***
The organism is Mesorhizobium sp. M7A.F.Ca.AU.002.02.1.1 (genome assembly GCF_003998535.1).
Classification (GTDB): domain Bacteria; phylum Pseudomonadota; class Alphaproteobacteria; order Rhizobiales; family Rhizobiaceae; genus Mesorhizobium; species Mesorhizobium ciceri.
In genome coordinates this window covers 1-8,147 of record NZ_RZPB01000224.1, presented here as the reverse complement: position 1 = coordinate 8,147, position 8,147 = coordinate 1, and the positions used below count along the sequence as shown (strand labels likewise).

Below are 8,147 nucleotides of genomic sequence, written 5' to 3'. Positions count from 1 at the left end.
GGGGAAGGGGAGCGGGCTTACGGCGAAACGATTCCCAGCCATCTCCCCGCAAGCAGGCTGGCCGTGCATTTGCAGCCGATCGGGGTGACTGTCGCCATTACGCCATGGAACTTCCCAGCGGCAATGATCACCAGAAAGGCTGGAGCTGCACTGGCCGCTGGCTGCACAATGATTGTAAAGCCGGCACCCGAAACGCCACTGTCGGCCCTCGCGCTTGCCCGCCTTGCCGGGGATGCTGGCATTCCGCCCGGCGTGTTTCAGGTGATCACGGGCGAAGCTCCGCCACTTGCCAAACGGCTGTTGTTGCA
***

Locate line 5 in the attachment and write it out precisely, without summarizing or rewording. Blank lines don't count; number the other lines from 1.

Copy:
GGGGAAGGGGAGCGGGCTTACGGCGAAACGATTCCCAGCCATCTCCCCGCAAGCAGGCTGGCCGTGCATTTGCAGCCGATCGGGGTGACTGTCGCCATTACGCCATGGAACTTCCCAGCGGCAATGATCACCAGAAAGGCTGGAGCTGCACTGGCCGCTGGCTGCACAATGATTGTAAAGCCGGCACCCGAAACGCCACTGTCGGCCCTCGCGCTTGCCCGCCTTGCCGGGGATGCTGGCATTCCGCCCGGCGTGTTTCAGGTGATCACGGGCGAAGCTCCGCCACTTGCCAAACGGCTGTTGTTGCA